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India v Australia 2022/23

‘Umpires have to find a way to see through the tactic’ – Australia seemingly find a way to go upstairs for caught behind appeal without losing a review

Australia looking at review during the first day of the 3rd Test match against India at the Holkar Cricket Stadium, Indore March 1, 2023
by Wisden Staff 3 minute read

Australia found a way in the ICC Playing Conditions to get the TV umpire check for an edge without the fielding side losing a DRS.

Nathan Lyon began the 13th over of the Indian second innings. The first ball went straight with the arm, a variation Cheteshwar Pujara had probably not accounted for as he leaned to defend. The ball beat the outside edge and lodged into Alex Carey’s big gloves.

Carey whipped the bails off and appealed for stumping, and the decision was referred to TV umpire Richard Kettleborough, who had to check for the legality of the delivery as well as for every other mode of dismissal barring leg-before.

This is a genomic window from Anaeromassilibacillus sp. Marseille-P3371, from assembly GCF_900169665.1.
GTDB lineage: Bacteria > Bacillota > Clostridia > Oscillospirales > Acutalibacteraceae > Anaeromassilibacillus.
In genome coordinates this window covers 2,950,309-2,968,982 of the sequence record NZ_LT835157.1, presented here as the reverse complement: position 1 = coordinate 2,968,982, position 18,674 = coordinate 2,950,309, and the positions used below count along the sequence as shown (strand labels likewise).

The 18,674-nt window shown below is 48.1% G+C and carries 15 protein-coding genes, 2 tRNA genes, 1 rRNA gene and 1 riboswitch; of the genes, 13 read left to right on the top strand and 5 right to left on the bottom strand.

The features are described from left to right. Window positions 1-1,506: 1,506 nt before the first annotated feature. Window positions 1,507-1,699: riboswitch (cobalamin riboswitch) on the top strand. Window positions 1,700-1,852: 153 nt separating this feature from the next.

Section 2.1.4 of Appendix D of the ICC Men’s Test Match Playing Conditions (Effective November 2022) states: “If the third umpire finds the batter is Out by another mode of dismissal (excluding LBW), or Not out by any mode of dismissal (excluding LBW), he/she shall notify the on-field umpire so that the correct decision is made.”

Before checking for stumped, Kettleborough thus had to check for caught-behind as well. There was no edge (Pujara’s feet were grounded as well) – but there could have been. In any case, Australia managed to get Kettleborough to check for caught-behind without risking losing a review.

What if the square leg umpire had not referred to the TV umpire? Australia would still have had the time to opt for the DRS if they wanted to.

Of course, this was not the first time Australia had attempted such a strategy. They had appealed for a stumping in both Nagpur and Delhi, as well as earlier in this Test match in Indore, managing the TV umpire to check for a caught-behind in the process.

Not everyone was happy with the Australians’ tactic.

However, there is little the umpires can do but refer when there is the slightest chance of a batter being overbalanced as the wicketkeeper the bails.

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